The Long Fight: 'Combat!' and the Generic Development of the TV War Drama Series

Title

The Long Fight: 'Combat!' and the Generic Development of the TV War Drama Series

Files

Document Type

Book Chapter

ISBN

9781138927698

Publication Date

3-21-2016

Publisher

Routledge

Keywords

military, war, television, melodrama, combat, America

Disciplines

Film and Media Studies | History | Other Film and Media Studies | United States History

Comments

Book chapter from edited by Anna Froula and Stacy Takacs.

More about this chapter:

This essay examines the popular ABC-TV series Combat!, which became American television's longest running war drama with 152 hour-long episodes beginning with the 1962-63 television season and ending on August 29, 1967. Combat follows the exploits of the U.S. Army 2nd Platoon, K Company fighting its way across France during World War II following the D-Day invasion. In the early 1960s war dramas were prevalent on American television and the Hollywood war film was experiencing its own nostalgic resurgence with the release of expensive blockbuster epics, like The Guns of Navarone (1961) and The Longest Day (1962). Jeannine Basinger, who wrote the definitive account of the World War Two combat film genre, describes this period as the "fourth wave" of the evolving genre lasting from 1960 to 1970. Unlike their third wave film predecessors, these large-scale epics were not chiefly concerned with understanding and resolving America's involvement in the Second World War, but rather were designed to preserve the war as a prized "filmed replica." These films re-created in painstaking detail the great battles of World War II. Many of the films were shot on actual battlefield locations, with huge international casts, and included veterans from the historic battles. A few films intermixed actual World War II combat footage with their staged dramatic depictions.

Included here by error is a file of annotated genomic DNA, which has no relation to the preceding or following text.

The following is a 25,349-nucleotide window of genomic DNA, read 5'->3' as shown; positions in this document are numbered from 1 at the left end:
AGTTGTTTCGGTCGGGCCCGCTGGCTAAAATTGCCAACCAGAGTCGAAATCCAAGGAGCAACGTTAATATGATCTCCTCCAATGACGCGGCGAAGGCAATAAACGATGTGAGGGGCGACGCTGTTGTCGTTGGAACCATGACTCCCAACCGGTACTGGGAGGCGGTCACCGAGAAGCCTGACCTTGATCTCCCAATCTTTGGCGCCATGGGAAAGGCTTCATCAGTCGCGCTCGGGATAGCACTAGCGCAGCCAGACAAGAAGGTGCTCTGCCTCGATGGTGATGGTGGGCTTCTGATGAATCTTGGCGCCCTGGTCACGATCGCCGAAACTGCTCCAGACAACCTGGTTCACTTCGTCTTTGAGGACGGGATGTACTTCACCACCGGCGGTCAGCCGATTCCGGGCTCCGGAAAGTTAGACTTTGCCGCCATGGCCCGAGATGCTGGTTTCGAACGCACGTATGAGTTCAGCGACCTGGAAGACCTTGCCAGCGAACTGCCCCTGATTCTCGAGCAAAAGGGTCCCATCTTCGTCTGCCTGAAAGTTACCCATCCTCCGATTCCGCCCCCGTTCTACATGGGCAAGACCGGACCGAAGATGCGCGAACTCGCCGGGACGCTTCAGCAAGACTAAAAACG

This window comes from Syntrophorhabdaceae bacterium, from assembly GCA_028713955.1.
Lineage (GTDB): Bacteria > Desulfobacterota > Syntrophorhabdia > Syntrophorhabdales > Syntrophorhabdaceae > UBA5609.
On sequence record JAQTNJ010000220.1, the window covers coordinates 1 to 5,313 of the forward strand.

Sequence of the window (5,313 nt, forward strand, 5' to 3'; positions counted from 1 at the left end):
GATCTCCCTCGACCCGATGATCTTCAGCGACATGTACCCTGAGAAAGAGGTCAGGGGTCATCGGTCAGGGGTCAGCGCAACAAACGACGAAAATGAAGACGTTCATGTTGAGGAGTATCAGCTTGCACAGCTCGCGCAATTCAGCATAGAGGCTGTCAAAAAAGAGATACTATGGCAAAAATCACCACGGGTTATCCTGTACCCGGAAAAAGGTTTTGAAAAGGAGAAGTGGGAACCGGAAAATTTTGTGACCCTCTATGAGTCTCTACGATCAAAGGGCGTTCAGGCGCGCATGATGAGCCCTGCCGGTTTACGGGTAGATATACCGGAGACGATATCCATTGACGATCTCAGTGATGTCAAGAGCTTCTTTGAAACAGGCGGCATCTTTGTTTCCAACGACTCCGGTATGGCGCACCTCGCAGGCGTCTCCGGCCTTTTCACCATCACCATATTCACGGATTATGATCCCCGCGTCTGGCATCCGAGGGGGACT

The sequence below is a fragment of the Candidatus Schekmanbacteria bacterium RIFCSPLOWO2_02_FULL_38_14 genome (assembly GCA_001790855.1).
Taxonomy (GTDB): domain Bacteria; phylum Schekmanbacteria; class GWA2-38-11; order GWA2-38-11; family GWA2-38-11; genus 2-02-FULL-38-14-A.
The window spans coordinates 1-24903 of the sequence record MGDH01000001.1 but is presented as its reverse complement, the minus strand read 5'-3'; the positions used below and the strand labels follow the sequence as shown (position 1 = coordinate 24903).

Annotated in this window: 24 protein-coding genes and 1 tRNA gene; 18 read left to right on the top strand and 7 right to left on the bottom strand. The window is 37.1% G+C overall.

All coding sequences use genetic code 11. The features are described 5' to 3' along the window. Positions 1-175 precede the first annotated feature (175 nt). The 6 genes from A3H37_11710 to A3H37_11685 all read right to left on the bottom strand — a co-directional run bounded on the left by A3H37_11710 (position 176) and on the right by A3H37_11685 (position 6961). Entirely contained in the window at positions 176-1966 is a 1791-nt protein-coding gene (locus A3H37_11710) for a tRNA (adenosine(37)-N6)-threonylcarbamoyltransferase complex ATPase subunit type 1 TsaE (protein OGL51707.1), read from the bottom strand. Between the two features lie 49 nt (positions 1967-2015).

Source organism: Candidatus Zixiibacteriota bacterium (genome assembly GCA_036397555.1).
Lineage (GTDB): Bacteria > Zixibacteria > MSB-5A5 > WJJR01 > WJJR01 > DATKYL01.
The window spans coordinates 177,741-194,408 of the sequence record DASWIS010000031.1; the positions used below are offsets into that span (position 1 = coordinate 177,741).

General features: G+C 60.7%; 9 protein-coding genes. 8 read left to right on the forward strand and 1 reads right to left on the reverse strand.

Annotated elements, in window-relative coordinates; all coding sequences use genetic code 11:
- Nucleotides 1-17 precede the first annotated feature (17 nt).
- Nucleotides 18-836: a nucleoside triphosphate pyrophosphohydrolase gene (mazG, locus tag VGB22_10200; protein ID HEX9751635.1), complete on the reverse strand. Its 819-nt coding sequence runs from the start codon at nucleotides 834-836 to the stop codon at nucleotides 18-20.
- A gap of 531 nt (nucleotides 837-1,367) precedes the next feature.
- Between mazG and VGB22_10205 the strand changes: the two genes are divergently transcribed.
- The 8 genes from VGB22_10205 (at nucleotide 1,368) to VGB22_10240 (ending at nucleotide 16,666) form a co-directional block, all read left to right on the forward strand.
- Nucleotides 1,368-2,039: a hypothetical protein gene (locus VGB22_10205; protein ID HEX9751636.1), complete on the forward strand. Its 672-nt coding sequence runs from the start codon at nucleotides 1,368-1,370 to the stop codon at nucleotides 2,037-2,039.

The Long Fight: 'Combat!' and the Generic Development of the TV War Drama Series


Share

COinS